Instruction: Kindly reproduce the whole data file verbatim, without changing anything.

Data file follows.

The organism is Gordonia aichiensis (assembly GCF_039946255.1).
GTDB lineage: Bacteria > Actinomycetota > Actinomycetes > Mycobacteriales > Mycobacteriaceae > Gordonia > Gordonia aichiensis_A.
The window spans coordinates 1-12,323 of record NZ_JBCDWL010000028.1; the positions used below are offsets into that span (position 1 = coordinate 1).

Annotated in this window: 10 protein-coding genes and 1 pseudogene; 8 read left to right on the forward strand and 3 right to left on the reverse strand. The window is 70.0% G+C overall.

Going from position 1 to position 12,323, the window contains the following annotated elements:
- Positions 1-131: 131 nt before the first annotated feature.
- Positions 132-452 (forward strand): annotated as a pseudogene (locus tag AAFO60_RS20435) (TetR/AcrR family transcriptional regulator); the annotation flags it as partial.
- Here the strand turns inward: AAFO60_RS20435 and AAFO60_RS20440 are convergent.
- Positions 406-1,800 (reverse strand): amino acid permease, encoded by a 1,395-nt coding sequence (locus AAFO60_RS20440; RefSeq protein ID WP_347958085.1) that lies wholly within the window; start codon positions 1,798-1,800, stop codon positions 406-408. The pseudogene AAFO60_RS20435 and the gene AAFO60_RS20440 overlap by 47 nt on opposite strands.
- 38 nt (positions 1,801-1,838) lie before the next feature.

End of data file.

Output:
The organism is Gordonia aichiensis (assembly GCF_039946255.1).
GTDB lineage: Bacteria > Actinomycetota > Actinomycetes > Mycobacteriales > Mycobacteriaceae > Gordonia > Gordonia aichiensis_A.
The window spans coordinates 1-12,323 of record NZ_JBCDWL010000028.1; the positions used below are offsets into that span (position 1 = coordinate 1).

Annotated in this window: 10 protein-coding genes and 1 pseudogene; 8 read left to right on the forward strand and 3 right to left on the reverse strand. The window is 70.0% G+C overall.

Going from position 1 to position 12,323, the window contains the following annotated elements:
- Positions 1-131: 131 nt before the first annotated feature.
- Positions 132-452 (forward strand): annotated as a pseudogene (locus tag AAFO60_RS20435) (TetR/AcrR family transcriptional regulator); the annotation flags it as partial.
- Here the strand turns inward: AAFO60_RS20435 and AAFO60_RS20440 are convergent.
- Positions 406-1,800 (reverse strand): amino acid permease, encoded by a 1,395-nt coding sequence (locus AAFO60_RS20440; RefSeq protein ID WP_347958085.1) that lies wholly within the window; start codon positions 1,798-1,800, stop codon positions 406-408. The pseudogene AAFO60_RS20435 and the gene AAFO60_RS20440 overlap by 47 nt on opposite strands.
- 38 nt (positions 1,801-1,838) lie before the next feature.